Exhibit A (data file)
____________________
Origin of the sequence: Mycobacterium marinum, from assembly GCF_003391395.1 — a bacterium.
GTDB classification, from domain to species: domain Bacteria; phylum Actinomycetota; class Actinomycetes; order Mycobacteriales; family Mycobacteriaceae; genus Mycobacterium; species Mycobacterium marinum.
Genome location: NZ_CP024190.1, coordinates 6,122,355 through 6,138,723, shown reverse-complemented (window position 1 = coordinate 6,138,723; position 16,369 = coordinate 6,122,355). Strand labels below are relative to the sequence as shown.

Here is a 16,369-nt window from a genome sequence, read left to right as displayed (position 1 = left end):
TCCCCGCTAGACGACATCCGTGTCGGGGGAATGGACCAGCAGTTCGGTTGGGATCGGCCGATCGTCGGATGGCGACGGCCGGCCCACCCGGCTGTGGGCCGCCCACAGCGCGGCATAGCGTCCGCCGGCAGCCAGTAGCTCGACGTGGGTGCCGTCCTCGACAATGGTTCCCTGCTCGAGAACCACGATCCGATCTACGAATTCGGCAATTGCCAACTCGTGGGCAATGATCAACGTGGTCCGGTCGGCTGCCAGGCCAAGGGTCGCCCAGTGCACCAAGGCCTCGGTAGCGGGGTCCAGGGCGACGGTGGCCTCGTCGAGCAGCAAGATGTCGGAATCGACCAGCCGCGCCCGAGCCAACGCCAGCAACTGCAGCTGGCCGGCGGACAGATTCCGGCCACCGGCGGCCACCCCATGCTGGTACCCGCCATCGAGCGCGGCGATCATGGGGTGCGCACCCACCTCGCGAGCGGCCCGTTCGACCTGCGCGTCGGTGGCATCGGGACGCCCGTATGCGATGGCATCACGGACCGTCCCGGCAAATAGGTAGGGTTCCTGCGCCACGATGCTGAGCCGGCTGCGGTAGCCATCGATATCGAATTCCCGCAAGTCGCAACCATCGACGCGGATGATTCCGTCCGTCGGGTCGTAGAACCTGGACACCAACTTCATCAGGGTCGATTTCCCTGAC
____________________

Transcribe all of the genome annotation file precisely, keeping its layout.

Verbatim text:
Origin of the sequence: Mycobacterium marinum, from assembly GCF_003391395.1 — a bacterium.
GTDB classification, from domain to species: domain Bacteria; phylum Actinomycetota; class Actinomycetes; order Mycobacteriales; family Mycobacteriaceae; genus Mycobacterium; species Mycobacterium marinum.
Genome location: NZ_CP024190.1, coordinates 6,122,355 through 6,138,723, shown reverse-complemented (window position 1 = coordinate 6,138,723; position 16,369 = coordinate 6,122,355). Strand labels below are relative to the sequence as shown.

Here is a 16,369-nt window from a genome sequence, read left to right as displayed (position 1 = left end):
TCCCCGCTAGACGACATCCGTGTCGGGGGAATGGACCAGCAGTTCGGTTGGGATCGGCCGATCGTCGGATGGCGACGGCCGGCCCACCCGGCTGTGGGCCGCCCACAGCGCGGCATAGCGTCCGCCGGCAGCCAGTAGCTCGACGTGGGTGCCGTCCTCGACAATGGTTCCCTGCTCGAGAACCACGATCCGATCTACGAATTCGGCAATTGCCAACTCGTGGGCAATGATCAACGTGGTCCGGTCGGCTGCCAGGCCAAGGGTCGCCCAGTGCACCAAGGCCTCGGTAGCGGGGTCCAGGGCGACGGTGGCCTCGTCGAGCAGCAAGATGTCGGAATCGACCAGCCGCGCCCGAGCCAACGCCAGCAACTGCAGCTGGCCGGCGGACAGATTCCGGCCACCGGCGGCCACCCCATGCTGGTACCCGCCATCGAGCGCGGCGATCATGGGGTGCGCACCCACCTCGCGAGCGGCCCGTTCGACCTGCGCGTCGGTGGCATCGGGACGCCCGTATGCGATGGCATCACGGACCGTCCCGGCAAATAGGTAGGGTTCCTGCGCCACGATGCTGAGCCGGCTGCGGTAGCCATCGATATCGAATTCCCGCAAGTCGCAACCATCGACGCGGATGATTCCGTCCGTCGGGTCGTAGAACCTGGACACCAACTTCATCAGGGTCGATTTCCCTGAC